This week’s Sunday Experiment was… interesting. I was expecting a day reveling in my free time, enjoying every last second cut off from email, social networking and writing.
But there was a side effect. I sometimes felt edgy, nervous and distracted by my inability to check email. I don’t think I noticed it as much last week, because I was busy a good part of the day helping Rebekah move back into her dorm (and I hadn’t initiated the email embargo). This week, I’d arranged to be home, and there were definitely times when I was jonesing to check email, Facebook, or to write.
A hazard of loving what you do!
Still, I forced myself to stay off my computer (didn’t open it once!), taking the fact that it was difficult for me to do so as proof that I really NEED to learn to do it.
I feel that way in meditation a lot, too, especially when I go to meditation practice and we have longer, 20-30 minute sits. It’s like I’m trying to claw my way out of my own mind. At times like that, I tell myself, “You can’t run from yourself,” and force myself to be still. It’s not always easy – or to be honest, even pleasant – but I think we SHOULD be able to be still in our own minds. The fact that it is difficult makes me realize how desperately I need to cultivate that ability, because if we can’t retreat into our own minds now and then, how screwed are we?
And just taking this one day a week has made me realize how terribly out of balance I’ve been. That has to change if I want to be healthy in mind, body, and spirit – and I DO.
This week’s lessons learned;
1) Not logging into email helped a lot, even though there were times I was dying to check it. I set an away message late Sunday night letting people know I’d get back to them Monday, and that prevented me from worrying that everyone would think I was a flake for not replying right away. Also, because a lot of people knew I was doing the Sunday Experiment, I was pleasantly surprised by how many people went out of their way to honor it, telling me in advance that they would send me interview questions on Monday (thank you, Nazarea!) and that they would talk to me about specific things then. So I think telling people Sunday is your “day off” helps them recognize the boundary, too.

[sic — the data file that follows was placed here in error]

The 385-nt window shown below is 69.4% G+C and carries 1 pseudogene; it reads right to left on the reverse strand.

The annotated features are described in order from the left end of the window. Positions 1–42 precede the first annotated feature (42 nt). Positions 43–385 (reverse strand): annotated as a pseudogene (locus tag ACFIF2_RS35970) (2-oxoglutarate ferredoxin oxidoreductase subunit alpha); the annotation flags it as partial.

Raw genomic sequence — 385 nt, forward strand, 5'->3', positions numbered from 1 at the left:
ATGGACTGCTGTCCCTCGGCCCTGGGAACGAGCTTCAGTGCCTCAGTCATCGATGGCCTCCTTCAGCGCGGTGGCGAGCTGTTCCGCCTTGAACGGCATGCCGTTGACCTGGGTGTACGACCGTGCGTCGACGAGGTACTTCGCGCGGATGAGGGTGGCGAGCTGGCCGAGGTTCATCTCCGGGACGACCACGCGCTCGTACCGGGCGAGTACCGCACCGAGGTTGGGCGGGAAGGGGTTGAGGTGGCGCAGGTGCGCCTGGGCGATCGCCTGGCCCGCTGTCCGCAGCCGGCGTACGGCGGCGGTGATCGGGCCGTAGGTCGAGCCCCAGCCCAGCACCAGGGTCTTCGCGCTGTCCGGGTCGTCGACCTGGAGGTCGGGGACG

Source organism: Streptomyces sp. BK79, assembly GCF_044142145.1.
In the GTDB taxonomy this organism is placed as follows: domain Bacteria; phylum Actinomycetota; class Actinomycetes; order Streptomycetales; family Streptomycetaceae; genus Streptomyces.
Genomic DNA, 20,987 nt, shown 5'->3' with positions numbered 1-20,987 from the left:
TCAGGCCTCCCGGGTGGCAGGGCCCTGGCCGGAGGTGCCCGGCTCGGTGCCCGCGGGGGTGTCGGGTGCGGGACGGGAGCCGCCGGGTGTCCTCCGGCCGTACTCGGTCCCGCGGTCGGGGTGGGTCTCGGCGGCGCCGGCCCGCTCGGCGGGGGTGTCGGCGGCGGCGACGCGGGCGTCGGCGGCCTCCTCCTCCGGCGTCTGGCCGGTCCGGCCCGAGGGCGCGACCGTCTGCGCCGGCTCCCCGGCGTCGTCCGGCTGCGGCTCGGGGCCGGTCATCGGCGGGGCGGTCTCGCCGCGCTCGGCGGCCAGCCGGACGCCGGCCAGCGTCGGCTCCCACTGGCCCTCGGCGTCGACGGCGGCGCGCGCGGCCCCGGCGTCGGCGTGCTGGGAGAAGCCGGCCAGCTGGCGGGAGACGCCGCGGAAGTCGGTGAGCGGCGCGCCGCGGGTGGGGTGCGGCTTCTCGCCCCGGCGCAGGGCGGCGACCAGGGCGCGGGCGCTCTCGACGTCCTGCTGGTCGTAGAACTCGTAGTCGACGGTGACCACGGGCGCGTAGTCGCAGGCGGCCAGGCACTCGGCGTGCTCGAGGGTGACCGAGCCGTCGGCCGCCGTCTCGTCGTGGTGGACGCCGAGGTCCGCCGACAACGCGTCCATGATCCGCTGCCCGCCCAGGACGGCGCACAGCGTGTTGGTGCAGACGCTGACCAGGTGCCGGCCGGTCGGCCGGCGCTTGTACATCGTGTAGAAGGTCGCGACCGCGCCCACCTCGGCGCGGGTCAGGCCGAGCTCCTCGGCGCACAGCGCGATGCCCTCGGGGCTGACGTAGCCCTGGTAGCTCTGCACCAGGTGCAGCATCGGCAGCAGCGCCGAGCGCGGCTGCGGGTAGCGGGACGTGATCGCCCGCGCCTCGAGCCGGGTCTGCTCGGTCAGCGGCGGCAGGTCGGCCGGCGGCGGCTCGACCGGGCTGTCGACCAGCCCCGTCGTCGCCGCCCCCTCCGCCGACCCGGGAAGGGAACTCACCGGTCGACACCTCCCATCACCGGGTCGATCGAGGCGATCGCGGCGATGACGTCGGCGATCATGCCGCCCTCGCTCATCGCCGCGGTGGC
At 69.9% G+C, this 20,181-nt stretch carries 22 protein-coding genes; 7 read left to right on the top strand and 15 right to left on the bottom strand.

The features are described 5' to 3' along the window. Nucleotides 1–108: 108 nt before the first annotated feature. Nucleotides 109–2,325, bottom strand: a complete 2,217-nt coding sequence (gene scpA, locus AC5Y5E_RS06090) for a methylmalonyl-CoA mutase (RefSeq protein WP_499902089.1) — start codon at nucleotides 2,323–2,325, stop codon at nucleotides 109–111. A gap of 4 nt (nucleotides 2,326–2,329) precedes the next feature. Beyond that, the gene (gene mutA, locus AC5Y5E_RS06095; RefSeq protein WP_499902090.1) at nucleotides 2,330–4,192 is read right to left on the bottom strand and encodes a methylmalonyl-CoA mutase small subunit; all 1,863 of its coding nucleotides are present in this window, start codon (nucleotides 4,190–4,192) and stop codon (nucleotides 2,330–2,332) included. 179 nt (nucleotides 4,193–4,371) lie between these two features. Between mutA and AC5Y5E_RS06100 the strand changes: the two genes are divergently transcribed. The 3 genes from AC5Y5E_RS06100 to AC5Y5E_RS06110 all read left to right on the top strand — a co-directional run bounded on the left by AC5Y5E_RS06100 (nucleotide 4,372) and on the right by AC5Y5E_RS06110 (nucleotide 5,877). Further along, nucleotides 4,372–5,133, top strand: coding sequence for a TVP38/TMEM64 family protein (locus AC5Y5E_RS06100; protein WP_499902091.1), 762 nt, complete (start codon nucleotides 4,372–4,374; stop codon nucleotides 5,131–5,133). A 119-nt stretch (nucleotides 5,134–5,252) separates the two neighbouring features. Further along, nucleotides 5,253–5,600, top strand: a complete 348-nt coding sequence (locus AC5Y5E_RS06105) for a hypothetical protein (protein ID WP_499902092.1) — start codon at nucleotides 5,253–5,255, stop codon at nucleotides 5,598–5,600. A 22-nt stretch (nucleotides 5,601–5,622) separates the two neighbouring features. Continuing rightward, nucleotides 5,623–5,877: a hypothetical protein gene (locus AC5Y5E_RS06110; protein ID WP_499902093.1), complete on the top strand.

2) I’ve been working a lot – but not working smart because I’ve been more burned out than I realized. After last week’s Sunday off, I felt really ready to tackle that week’s tasks, and I hit the ground running on Monday. Knowing I had a day off coming, I planned to tackle certain things during the week so I’d be somewhat clear on Sunday (because let’s face it, we’re never *really* in the clear). One of the things I did to work smarter was to start using Freedom again when I wrote during the week. And let me tell you, I am always SHOCKED by what a difference it makes. My head just feels clearer, my mind more focused knowing I can’t log into the internet. I ended up getting way more done last week than usual. That made me feel proud and relieved and more like I DESERVED a day off.
3) Even fun things can be not fun when you have too much on your plate. If you remember, last week, I vowed to plan a couple of nice things for myself to do on Sunday. I ended up with the following list; have a leisurely morning, watch The New World with the kids while we ate lunch, make homemade pizza, take a couch nap, and play Scrabble with Caroline. I managed to do it all — and I enjoyed it! — but there were times when I felt rushed to cram it all in. When Caroline asked if we could make Scrabble a Sunday tradition, I forced myself to tell her we would have to see. Scary how easy it is to slip into overscheduling even a day off! Next week, I’ll think of one or two things I want to do and play the rest by ear.
But it was SO NICE to have all that time away from writing and from the computer, even if I sometimes did feel like an addict looking for a fix. I spent the morning drinking coffee and reading magazines, made homemade apple pancakes with Greek yogurt (will post the recipe for you guys this week), did yoga, watched The New World in the middle of the afternoon (an afternoon movie felt like the epitome of luxury), took a nap, made pizza, watched a documentary with the kids, and played Scrabble with Caroline. Then I meditated and read before bed.
One upside to jonesing for work is that I woke up today READY to get shit done. I’ve already knocked a bunch of stuff off my to-do list. That forced down time made me appreciate the time I have to work.
Plus, I want to get as much done as possible before next week’s Sunday Experiment.
What about you? Did you take the day off? If so, what how did you spend your day? if not, what are the challenges facing you in finding downtime?